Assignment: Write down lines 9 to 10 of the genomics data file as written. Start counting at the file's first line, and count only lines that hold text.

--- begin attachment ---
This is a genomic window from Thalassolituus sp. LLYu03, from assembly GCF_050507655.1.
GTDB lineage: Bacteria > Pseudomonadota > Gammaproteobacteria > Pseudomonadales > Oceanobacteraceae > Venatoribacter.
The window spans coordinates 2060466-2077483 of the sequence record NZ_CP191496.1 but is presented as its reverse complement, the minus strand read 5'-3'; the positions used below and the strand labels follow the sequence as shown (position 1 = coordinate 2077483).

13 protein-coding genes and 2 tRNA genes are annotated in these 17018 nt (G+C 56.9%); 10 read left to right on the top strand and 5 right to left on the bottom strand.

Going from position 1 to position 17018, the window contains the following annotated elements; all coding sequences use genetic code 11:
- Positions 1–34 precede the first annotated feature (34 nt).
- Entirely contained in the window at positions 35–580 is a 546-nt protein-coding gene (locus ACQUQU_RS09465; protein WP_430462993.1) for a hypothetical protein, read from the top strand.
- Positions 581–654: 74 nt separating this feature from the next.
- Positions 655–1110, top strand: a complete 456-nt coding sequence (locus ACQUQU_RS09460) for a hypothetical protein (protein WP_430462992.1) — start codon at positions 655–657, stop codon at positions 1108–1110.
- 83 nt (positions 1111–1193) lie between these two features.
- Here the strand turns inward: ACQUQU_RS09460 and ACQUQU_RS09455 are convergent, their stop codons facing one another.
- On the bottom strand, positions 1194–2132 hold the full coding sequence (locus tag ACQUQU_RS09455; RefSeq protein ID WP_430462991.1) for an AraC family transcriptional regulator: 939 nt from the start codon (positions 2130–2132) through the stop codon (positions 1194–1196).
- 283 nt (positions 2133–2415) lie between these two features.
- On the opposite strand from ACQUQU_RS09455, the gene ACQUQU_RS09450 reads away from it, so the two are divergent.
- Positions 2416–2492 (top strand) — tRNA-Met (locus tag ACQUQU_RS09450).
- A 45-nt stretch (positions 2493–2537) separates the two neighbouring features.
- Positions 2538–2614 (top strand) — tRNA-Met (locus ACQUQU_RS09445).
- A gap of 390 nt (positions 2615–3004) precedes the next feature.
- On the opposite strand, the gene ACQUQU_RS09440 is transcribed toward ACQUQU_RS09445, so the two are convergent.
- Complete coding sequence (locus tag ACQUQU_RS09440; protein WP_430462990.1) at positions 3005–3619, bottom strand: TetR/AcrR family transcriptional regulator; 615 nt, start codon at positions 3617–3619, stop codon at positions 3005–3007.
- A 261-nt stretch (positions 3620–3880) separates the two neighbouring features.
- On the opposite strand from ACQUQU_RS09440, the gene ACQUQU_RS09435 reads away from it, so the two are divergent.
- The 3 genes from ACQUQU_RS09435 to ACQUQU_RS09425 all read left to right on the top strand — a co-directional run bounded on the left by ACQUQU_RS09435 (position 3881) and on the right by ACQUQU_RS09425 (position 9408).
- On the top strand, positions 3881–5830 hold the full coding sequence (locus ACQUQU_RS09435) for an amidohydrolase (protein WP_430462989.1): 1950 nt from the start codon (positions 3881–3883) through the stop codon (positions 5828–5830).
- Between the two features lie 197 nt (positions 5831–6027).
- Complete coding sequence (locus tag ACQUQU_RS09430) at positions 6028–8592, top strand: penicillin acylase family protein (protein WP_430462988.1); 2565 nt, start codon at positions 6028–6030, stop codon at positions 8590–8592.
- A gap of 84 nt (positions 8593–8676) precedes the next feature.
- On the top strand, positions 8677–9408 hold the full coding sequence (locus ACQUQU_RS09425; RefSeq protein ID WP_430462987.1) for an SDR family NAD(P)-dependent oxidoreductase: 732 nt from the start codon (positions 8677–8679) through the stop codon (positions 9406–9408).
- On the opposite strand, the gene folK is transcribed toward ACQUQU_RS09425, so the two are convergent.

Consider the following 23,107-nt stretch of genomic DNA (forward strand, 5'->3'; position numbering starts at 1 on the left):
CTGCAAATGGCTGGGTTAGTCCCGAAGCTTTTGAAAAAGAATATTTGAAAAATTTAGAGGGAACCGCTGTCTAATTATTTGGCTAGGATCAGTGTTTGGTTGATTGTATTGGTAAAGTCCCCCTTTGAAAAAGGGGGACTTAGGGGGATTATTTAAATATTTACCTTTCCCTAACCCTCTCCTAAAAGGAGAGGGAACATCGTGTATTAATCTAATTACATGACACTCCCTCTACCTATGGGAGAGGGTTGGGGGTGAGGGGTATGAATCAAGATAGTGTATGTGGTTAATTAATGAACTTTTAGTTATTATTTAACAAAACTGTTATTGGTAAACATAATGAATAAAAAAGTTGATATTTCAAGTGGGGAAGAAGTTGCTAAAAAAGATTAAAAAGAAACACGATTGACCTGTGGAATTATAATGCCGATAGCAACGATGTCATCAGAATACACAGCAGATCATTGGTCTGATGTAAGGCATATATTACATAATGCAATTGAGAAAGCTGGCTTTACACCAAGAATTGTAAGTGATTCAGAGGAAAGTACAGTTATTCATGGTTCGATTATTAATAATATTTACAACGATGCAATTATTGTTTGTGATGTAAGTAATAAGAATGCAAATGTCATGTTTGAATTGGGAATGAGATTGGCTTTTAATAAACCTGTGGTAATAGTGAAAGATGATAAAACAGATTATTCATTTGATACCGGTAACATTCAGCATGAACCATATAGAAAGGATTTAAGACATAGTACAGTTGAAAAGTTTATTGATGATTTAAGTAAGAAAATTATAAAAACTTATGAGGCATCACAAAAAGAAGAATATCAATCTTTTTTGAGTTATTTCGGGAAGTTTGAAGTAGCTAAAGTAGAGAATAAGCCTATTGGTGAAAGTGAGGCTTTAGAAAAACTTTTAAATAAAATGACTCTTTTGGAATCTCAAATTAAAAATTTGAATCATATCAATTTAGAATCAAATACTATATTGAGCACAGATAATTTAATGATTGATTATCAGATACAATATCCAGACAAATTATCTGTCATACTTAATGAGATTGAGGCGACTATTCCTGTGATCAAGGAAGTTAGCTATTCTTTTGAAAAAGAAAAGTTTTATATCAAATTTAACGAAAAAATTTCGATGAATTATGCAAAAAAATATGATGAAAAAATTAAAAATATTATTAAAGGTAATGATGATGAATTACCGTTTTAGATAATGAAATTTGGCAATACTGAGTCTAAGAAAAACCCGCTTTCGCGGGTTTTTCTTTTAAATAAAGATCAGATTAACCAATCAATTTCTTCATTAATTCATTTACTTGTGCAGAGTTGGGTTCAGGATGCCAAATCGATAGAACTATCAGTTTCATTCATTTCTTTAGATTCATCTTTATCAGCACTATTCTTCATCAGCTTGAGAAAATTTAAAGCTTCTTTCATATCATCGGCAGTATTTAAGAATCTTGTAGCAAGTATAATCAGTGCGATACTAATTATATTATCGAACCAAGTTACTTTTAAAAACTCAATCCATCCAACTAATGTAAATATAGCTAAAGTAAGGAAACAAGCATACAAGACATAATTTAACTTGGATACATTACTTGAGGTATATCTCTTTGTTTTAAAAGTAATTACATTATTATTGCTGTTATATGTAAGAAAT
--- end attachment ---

- Positions 655–1110, top strand: a complete 456-nt coding sequence (locus ACQUQU_RS09460) for a hypothetical protein (protein WP_430462992.1) — start codon at positions 655–657, stop codon at positions 1108–1110.
- 83 nt (positions 1111–1193) lie between these two features.